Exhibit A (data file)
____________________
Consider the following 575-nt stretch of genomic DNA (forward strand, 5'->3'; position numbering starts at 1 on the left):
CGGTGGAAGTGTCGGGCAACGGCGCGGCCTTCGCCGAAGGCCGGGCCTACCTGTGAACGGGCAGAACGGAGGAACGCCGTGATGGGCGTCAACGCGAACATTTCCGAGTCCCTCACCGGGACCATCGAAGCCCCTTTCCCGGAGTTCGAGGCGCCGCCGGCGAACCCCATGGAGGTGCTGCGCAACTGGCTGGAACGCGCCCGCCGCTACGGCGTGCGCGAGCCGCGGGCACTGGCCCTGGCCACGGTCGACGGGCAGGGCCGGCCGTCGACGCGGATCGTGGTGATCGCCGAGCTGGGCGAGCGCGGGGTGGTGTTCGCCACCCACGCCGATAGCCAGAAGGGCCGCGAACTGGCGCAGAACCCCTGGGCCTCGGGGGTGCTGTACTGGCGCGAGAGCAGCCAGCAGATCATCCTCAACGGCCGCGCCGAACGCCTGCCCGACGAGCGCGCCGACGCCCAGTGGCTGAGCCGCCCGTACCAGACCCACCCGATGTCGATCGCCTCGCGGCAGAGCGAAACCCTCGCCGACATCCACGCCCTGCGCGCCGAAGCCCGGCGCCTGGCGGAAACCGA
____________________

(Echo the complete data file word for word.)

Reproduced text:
Consider the following 575-nt stretch of genomic DNA (forward strand, 5'->3'; position numbering starts at 1 on the left):
CGGTGGAAGTGTCGGGCAACGGCGCGGCCTTCGCCGAAGGCCGGGCCTACCTGTGAACGGGCAGAACGGAGGAACGCCGTGATGGGCGTCAACGCGAACATTTCCGAGTCCCTCACCGGGACCATCGAAGCCCCTTTCCCGGAGTTCGAGGCGCCGCCGGCGAACCCCATGGAGGTGCTGCGCAACTGGCTGGAACGCGCCCGCCGCTACGGCGTGCGCGAGCCGCGGGCACTGGCCCTGGCCACGGTCGACGGGCAGGGCCGGCCGTCGACGCGGATCGTGGTGATCGCCGAGCTGGGCGAGCGCGGGGTGGTGTTCGCCACCCACGCCGATAGCCAGAAGGGCCGCGAACTGGCGCAGAACCCCTGGGCCTCGGGGGTGCTGTACTGGCGCGAGAGCAGCCAGCAGATCATCCTCAACGGCCGCGCCGAACGCCTGCCCGACGAGCGCGCCGACGCCCAGTGGCTGAGCCGCCCGTACCAGACCCACCCGATGTCGATCGCCTCGCGGCAGAGCGAAACCCTCGCCGACATCCACGCCCTGCGCGCCGAAGCCCGGCGCCTGGCGGAAACCGA